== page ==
The committee heard from four additional witnesses who each stressed the importance of science and technology. There was little discussion about the new reauthorization legislation. National Science Board Vice Chairman Kelvin Droegemeier testified “this is a difficult time for Federal budgets and for individuals in the academic, nonprofit and public sectors who rely on Federal support. Investments in science and technology compete with a host of other legitimate funding priorities.” Responding to questions, he stated that students and young researchers are “quite discouraged” because of low success rates in securing NSF grants and significant delays in facilities’ construction because of budget sequestration.
Saul Perlmutter of the Lawrence Berkeley National Laboratory spoke of the difficulties in conducting new research due to flat funding levels, sequestration cuts, and more lately, the government shutdown. He warned the committee that American students are going elsewhere to pursue their research because of uncertain future funding levels. Perlmutter told the committee:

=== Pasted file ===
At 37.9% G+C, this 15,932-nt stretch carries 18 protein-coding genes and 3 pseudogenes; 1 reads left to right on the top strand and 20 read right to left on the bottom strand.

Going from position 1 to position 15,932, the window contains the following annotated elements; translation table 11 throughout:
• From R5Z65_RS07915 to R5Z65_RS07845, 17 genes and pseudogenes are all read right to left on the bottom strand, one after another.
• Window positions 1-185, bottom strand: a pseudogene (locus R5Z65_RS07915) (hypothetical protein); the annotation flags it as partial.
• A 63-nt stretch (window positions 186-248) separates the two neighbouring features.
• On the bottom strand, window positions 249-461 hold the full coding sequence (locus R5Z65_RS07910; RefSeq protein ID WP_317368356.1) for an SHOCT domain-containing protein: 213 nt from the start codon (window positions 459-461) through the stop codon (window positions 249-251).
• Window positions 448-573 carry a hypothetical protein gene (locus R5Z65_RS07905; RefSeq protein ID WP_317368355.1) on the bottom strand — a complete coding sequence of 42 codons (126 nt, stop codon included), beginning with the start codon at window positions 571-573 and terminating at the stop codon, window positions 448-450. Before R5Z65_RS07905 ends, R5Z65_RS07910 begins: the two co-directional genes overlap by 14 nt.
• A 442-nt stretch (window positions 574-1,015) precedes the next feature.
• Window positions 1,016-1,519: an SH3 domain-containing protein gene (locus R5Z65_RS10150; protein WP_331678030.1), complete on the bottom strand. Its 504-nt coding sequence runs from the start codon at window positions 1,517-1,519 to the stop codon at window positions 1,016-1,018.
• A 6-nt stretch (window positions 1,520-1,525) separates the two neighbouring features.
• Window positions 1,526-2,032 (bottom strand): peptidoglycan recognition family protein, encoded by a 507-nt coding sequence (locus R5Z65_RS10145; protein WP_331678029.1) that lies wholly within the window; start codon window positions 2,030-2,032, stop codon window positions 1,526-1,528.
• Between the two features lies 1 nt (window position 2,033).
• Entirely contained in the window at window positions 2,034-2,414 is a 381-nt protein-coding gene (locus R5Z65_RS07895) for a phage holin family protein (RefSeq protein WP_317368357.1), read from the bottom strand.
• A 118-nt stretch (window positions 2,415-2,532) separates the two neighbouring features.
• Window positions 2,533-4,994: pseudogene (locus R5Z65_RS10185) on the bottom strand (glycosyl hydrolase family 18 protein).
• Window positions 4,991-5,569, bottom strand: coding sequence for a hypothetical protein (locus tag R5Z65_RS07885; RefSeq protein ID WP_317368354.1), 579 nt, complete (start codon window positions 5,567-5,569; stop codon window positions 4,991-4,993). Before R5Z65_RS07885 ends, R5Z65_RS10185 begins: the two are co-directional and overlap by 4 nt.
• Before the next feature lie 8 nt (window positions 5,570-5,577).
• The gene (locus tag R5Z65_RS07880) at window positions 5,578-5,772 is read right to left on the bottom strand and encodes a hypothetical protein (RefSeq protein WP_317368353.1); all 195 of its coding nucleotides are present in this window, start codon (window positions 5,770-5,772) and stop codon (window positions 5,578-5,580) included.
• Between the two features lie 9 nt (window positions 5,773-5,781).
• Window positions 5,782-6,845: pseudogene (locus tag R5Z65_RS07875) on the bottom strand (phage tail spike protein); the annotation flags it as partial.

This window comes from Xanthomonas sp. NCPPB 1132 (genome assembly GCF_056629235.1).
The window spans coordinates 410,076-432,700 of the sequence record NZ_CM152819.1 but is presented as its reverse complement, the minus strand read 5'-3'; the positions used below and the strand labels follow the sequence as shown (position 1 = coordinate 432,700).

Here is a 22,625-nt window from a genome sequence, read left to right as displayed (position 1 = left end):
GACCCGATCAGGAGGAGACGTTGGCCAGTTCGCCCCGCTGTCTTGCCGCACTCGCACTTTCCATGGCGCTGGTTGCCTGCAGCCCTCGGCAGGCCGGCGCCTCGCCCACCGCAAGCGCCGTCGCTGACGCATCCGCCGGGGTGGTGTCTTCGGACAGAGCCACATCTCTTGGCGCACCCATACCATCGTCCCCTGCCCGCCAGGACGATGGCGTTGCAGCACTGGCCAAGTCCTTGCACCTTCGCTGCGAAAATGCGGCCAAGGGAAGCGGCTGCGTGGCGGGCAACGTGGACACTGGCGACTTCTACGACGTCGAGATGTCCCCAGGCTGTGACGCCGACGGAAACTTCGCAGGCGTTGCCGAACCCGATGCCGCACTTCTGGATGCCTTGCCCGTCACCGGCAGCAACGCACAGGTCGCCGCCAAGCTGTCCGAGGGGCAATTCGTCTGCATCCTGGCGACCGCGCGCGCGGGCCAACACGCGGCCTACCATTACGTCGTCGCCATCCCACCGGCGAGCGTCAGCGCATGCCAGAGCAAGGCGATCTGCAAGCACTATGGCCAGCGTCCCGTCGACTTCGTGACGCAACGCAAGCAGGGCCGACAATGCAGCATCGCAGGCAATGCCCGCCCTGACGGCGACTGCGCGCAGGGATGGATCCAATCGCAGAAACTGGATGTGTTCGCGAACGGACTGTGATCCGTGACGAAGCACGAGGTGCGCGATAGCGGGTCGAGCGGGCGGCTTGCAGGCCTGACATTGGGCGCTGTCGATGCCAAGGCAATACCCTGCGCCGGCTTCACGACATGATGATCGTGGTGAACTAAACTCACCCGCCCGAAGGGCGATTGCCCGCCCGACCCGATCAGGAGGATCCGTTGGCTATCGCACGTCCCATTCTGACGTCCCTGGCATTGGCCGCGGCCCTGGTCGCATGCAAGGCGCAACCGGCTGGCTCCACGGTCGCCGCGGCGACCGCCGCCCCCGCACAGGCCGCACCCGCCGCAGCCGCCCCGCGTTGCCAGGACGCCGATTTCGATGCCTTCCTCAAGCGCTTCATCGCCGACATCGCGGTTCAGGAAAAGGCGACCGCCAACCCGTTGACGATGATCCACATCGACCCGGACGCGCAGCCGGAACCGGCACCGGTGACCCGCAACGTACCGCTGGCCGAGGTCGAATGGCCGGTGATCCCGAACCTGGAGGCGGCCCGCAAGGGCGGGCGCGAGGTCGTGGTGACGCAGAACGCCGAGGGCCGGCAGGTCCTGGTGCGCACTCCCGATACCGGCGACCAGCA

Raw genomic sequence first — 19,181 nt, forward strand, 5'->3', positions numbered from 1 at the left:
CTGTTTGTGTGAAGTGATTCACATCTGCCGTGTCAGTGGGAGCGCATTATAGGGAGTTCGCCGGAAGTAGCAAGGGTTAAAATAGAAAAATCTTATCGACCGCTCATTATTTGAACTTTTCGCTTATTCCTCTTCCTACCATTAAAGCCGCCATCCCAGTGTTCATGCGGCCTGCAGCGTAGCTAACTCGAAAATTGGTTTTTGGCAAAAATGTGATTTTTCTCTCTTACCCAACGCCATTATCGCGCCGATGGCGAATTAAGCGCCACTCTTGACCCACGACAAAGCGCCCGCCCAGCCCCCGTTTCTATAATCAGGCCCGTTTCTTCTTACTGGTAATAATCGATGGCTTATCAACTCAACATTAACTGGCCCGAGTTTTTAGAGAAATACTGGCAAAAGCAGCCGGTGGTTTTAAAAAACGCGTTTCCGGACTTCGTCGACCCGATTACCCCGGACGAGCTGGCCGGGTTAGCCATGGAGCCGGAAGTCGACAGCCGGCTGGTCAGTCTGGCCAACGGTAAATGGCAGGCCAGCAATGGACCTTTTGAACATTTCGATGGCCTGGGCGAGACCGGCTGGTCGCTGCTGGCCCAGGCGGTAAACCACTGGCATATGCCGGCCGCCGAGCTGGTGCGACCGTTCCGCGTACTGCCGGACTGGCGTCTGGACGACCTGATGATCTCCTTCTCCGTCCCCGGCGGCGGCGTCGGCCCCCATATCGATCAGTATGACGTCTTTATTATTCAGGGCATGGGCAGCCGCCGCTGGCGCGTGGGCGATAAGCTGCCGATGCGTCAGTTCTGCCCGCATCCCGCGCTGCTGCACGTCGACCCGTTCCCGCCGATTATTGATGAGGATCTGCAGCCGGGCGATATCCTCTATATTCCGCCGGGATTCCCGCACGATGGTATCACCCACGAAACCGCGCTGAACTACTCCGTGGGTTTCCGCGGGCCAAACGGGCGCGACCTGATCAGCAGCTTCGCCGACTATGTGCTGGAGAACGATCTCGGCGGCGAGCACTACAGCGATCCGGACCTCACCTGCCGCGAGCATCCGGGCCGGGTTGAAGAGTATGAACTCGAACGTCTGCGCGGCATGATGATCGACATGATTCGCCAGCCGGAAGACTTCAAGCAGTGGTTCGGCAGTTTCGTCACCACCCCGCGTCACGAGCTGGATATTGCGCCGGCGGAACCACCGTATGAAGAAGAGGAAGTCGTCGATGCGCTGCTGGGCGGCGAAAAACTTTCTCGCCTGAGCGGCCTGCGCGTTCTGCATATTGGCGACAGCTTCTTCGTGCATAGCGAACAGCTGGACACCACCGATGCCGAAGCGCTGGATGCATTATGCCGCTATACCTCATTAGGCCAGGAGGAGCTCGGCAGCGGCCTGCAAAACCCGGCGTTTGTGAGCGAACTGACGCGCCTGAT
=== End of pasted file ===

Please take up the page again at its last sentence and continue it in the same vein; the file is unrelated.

“Some will argue that during periods of constrained budgets all federal investments must be curtailed, cut back and reduced. Admittedly, there are always opportunities to find efficiencies and reduce costs. But, scrimping on science and holding up scientific progress, for whatever reason, is penny wise and pound foolish. Even in tough economic times and tight budgets it is possible to spend money wisely and make the investments necessary to reap a brighter future. The economic argument, though perhaps not immediately obvious to some, is singularly compelling. Yet, there is a broader and perhaps more important argument to be examined. Scientific advancement has made the world a better place -- living standards are rising across the planet, fewer people are hungry and life spans are increasing. Science paves the way for a more peaceful and productive existence.”
Similar points were made by Harvey Mudd College President Maria Klawe and University City Science Center President and CEO Stephen Tang. All of the testimony was well received.
A variety of topics were raised by the senators, including recent discoveries at South Dakota’s Large Underground Xenon experiment, EPSCoR, computer science and cybersecurity, increasing the diversity of students in STEM fields, federal STEM program consolidation, public-private partnerships, and technology transfer. Committee Democrats criticized the effects of sequestration on the research community, with Rockefeller asking for the help of scientists in publicizing its impacts and pressuring Congress to abolish it. “Sequestration goes on and on and you go down and down,” Rockefeller said to the witnesses.